The University of Oregon is educating the next generation of sports and outdoor product management professionals. We learned about this degree program directly from the source: students.
Graduates of the Sports Product Management (SPM) master’s program at the University of Oregon have gone on to work for brands like Patagonia, Dakine, and Outdoor Research. And it helps that many professors cut their teeth at international sports companies like Adidas, Nike, Columbia Sportswear, and Under Armour.
If recent history holds true, students who get into the program immediately become part of a heavily head-hunted group. The University of Oregon SPM degree levels the playing field said Sara Nazim, who graduated from the Portland-based program last year.
“The outdoor industry has long been accused of being insular with no formalized talent pipeline,” she said. “Part of what I love about this program is the focus on helping students gain an entry point that is more about what you know than who you know.”
Concept to Commercialization
Nazim interned at Patagonia during the program. Upon graduation, she landed a position as associate product line manager at Outdoor Research in Seattle. She oversees the company’s headwear line.
“I once read an article that described Outdoor Research and the ‘industry’s greatest secret,’” she said. “That told me everything I needed to know. OR has a tight team that is dedicated to creating niche products for the core athlete. We build product for gnarly weather that really puts gear to the test.”
Nazim credits the experiential 18-month SPM master’s program with helping her refine her career goals. “The program introduced me to the full product life cycle from concept to commercialization,” she said.
The specialized schooling and in-the-field opportunities shifted Nazim’s interests from marketing, her undergrad degree, to product management. The SPM degree includes education in product line management, development, engineering, innovation, sourcing, and costing. It teaches demand planning and the management of materials, factory, sustainability supply chain, retail, and brand.
Her favorite part was learning the product creation process. “On my first day, I walked into the SPM Innovation Lab. It was full of sergers, strobels, heat presses, and 3D printers. I soaked in everything I could in that magical room,” she said.
“I often lost track of time and found myself many hours later with a half-dozen shoe tongues all made with different construction methods I dreamt up.”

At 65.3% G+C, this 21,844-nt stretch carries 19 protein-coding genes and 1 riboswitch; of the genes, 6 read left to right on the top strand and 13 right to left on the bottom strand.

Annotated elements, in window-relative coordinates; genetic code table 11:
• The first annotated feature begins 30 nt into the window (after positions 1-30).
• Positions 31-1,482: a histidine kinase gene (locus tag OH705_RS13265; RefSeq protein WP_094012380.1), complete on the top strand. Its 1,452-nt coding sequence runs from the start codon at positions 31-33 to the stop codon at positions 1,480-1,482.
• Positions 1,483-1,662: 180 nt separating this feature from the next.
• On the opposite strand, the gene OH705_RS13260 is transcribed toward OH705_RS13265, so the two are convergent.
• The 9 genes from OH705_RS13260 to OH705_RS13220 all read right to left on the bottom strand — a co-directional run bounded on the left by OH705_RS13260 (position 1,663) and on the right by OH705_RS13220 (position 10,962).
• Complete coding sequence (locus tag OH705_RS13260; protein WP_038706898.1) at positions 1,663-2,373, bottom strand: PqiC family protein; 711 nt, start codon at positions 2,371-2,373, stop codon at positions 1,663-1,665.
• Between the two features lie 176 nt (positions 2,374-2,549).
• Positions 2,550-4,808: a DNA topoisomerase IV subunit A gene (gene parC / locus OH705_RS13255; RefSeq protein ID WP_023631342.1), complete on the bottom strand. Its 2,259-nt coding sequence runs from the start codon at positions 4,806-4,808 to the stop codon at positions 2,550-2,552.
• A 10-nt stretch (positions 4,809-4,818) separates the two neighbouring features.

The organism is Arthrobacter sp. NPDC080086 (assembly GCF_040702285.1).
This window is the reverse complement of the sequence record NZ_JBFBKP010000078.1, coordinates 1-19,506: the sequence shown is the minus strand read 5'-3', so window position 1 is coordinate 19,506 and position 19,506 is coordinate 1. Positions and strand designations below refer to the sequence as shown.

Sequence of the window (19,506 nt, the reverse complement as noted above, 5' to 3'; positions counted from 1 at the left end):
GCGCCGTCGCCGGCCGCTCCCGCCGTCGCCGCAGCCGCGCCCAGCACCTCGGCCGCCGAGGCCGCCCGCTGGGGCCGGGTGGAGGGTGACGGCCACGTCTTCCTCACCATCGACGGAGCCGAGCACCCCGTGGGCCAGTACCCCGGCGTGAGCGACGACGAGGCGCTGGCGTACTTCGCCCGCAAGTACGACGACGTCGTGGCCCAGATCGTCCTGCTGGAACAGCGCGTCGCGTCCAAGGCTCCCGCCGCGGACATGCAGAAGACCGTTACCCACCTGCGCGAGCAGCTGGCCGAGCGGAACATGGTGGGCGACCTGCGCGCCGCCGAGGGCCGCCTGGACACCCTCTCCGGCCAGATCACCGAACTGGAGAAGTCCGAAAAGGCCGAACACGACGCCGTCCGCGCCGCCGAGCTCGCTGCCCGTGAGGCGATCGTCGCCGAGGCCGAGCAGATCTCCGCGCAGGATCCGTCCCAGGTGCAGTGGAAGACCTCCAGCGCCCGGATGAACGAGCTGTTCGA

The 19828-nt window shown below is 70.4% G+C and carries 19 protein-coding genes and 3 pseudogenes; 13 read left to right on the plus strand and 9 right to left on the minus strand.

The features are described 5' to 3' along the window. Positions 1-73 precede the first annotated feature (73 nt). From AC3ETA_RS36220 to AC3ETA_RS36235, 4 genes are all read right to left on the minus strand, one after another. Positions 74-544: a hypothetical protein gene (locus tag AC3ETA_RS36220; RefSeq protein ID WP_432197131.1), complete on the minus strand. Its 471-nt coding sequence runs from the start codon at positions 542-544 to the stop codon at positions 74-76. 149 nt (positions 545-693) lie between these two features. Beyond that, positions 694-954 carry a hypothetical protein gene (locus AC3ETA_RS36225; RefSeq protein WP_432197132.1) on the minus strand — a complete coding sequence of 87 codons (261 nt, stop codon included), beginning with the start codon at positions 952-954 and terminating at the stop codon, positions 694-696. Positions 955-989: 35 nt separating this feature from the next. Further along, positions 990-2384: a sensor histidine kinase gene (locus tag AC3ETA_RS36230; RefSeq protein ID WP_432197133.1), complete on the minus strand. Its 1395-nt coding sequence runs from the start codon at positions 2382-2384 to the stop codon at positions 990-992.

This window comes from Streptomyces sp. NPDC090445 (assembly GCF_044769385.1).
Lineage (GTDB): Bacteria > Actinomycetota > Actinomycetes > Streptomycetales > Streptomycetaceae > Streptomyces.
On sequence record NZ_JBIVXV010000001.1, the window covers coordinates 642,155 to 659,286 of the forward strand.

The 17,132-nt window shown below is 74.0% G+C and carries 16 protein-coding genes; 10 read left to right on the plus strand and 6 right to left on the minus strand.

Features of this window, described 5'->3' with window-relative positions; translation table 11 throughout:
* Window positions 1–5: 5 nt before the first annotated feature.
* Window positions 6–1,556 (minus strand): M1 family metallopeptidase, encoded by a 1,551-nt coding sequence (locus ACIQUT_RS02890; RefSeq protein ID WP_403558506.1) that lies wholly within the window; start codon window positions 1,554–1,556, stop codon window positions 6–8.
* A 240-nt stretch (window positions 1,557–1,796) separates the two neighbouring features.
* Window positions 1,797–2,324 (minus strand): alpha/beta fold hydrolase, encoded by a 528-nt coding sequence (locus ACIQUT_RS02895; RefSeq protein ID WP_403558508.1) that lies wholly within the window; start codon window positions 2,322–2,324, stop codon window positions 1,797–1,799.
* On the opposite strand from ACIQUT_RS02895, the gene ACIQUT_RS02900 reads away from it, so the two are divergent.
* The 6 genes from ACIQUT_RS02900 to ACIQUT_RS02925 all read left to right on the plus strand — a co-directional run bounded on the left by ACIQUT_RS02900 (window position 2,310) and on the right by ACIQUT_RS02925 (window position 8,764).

A Global Perspective
Lauren Fukuhara grew up in Oahu, Hawaii. She’d never been to the mainland before attending SPM, and she soaked in every opportunity. She was able to travel the world through this program, which she graduated from this year.
“We went to Germany for ISPO and to the Adidas headquarters, Vietnam, Hong Kong, Singapore, and South Korea to see the Olympic stadium,” Fukuhara said. “All this travel has opened up my perspective on so many things.”
Additionally, a summer internship at Maxport took Fukuhara to a cut-and-sew garment factory in Vietnam.
“Oftentimes, people in the industry get to travel to factories for a couple days to check out samples. However, I got the invaluable opportunity to live and work there for three months,” she said. “Besides learning how the factory works, I learned a lot about the cultural differences.”
Some of those differences extended to the program itself. “We had people straight out of college to people with families wanting a career change. We had designers to accountants to marketing to engineering backgrounds. And we had people from Hawaii (me) to the East Coast, and all over the world like Thailand, Iran, and Korea,” Fukuhara said.
“With so many different perspectives, I learned just as much from my cohort as I did from the academic side of the program itself.”
Putting the Education in Action
Today, Fukuhara is putting her experience and knowledge into action at Dakine, where she works as an apparel developer. She applies her new niche skills to bills of materials and spec sheets as well as insight into supply chain issues such as inventory and lead times.
She called the environment constantly creative, energetic, and collaborative. “I get to work on apparel across all categories, from graphic T-shirts to technical snow apparel jackets to the lifestyle line,” she said. “The SPM program definitely helped me in understanding the general 18-month creation process.”
Similarly, Nazim puts the technical skills she learned at SPM to use at Outdoor Research on the daily. She hit the ground running at her post-graduation position.
“Thanks to merchandising and finance classes, I’m able to analyze weak points and opportunities in my product line. Thanks to supply chain and logistics classes, I’m able to minimize material waste and allocate resources. Best of all, I can apply what I learned in SPM’s Innovation Lab and be an asset during rapid prototyping,” she said.
“I once shut down my spreadsheet and Illustrator file and went straight to the sewing machine to make a prototype bivy sack, because it felt like the most efficient way to communicate a product feature.”
Both graduates appreciate that they get to geek out in an industry that’s constantly evolving.
“Monday morning conversations usually revolve around something rad my coworkers did outside, followed by thoughts on their gear,” Nazim said.
“I get so into products that sometimes I forget that it’s not appropriate to feel the fabric on a jacket sleeve of a person I don’t know at a dinner party.”
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